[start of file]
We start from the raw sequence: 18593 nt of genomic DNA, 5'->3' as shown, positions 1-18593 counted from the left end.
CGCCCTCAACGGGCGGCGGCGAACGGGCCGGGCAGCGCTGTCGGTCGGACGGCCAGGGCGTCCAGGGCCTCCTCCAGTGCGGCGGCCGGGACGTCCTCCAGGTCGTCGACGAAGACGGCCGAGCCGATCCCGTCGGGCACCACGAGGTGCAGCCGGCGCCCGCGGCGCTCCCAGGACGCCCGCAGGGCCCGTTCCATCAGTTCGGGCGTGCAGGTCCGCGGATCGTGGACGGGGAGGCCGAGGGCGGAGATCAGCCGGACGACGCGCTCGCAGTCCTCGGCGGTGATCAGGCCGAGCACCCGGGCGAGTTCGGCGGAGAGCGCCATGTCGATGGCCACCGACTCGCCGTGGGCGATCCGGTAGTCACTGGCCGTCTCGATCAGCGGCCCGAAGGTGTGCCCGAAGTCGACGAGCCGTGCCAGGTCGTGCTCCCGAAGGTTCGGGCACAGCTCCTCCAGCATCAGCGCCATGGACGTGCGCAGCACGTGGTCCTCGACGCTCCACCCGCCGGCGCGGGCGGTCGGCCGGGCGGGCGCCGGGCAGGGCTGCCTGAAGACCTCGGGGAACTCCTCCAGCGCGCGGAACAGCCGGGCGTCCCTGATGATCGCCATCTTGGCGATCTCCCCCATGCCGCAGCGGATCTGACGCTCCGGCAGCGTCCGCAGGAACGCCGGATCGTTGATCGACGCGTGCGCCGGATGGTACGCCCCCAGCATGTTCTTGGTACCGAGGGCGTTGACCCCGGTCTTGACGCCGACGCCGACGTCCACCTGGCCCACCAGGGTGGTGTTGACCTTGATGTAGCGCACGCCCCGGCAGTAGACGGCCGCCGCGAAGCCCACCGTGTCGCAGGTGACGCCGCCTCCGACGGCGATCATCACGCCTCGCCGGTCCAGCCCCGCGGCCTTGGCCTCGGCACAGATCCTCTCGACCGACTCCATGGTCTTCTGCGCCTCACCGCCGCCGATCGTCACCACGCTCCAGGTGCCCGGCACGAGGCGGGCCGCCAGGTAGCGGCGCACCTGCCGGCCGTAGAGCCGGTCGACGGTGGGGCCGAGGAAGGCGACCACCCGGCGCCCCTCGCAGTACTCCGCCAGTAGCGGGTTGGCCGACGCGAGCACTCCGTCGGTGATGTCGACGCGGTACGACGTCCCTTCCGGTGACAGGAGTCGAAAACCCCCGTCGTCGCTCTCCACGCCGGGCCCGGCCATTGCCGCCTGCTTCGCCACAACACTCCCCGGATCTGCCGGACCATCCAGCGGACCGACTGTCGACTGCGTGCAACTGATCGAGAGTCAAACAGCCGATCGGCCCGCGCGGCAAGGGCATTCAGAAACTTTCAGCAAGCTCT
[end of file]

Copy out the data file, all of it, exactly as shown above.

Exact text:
We start from the raw sequence: 18593 nt of genomic DNA, 5'->3' as shown, positions 1-18593 counted from the left end.
CGCCCTCAACGGGCGGCGGCGAACGGGCCGGGCAGCGCTGTCGGTCGGACGGCCAGGGCGTCCAGGGCCTCCTCCAGTGCGGCGGCCGGGACGTCCTCCAGGTCGTCGACGAAGACGGCCGAGCCGATCCCGTCGGGCACCACGAGGTGCAGCCGGCGCCCGCGGCGCTCCCAGGACGCCCGCAGGGCCCGTTCCATCAGTTCGGGCGTGCAGGTCCGCGGATCGTGGACGGGGAGGCCGAGGGCGGAGATCAGCCGGACGACGCGCTCGCAGTCCTCGGCGGTGATCAGGCCGAGCACCCGGGCGAGTTCGGCGGAGAGCGCCATGTCGATGGCCACCGACTCGCCGTGGGCGATCCGGTAGTCACTGGCCGTCTCGATCAGCGGCCCGAAGGTGTGCCCGAAGTCGACGAGCCGTGCCAGGTCGTGCTCCCGAAGGTTCGGGCACAGCTCCTCCAGCATCAGCGCCATGGACGTGCGCAGCACGTGGTCCTCGACGCTCCACCCGCCGGCGCGGGCGGTCGGCCGGGCGGGCGCCGGGCAGGGCTGCCTGAAGACCTCGGGGAACTCCTCCAGCGCGCGGAACAGCCGGGCGTCCCTGATGATCGCCATCTTGGCGATCTCCCCCATGCCGCAGCGGATCTGACGCTCCGGCAGCGTCCGCAGGAACGCCGGATCGTTGATCGACGCGTGCGCCGGATGGTACGCCCCCAGCATGTTCTTGGTACCGAGGGCGTTGACCCCGGTCTTGACGCCGACGCCGACGTCCACCTGGCCCACCAGGGTGGTGTTGACCTTGATGTAGCGCACGCCCCGGCAGTAGACGGCCGCCGCGAAGCCCACCGTGTCGCAGGTGACGCCGCCTCCGACGGCGATCATCACGCCTCGCCGGTCCAGCCCCGCGGCCTTGGCCTCGGCACAGATCCTCTCGACCGACTCCATGGTCTTCTGCGCCTCACCGCCGCCGATCGTCACCACGCTCCAGGTGCCCGGCACGAGGCGGGCCGCCAGGTAGCGGCGCACCTGCCGGCCGTAGAGCCGGTCGACGGTGGGGCCGAGGAAGGCGACCACCCGGCGCCCCTCGCAGTACTCCGCCAGTAGCGGGTTGGCCGACGCGAGCACTCCGTCGGTGATGTCGACGCGGTACGACGTCCCTTCCGGTGACAGGAGTCGAAAACCCCCGTCGTCGCTCTCCACGCCGGGCCCGGCCATTGCCGCCTGCTTCGCCACAACACTCCCCGGATCTGCCGGACCATCCAGCGGACCGACTGTCGACTGCGTGCAACTGATCGAGAGTCAAACAGCCGATCGGCCCGCGCGGCAAGGGCATTCAGAAACTTTCAGCAAGCTCT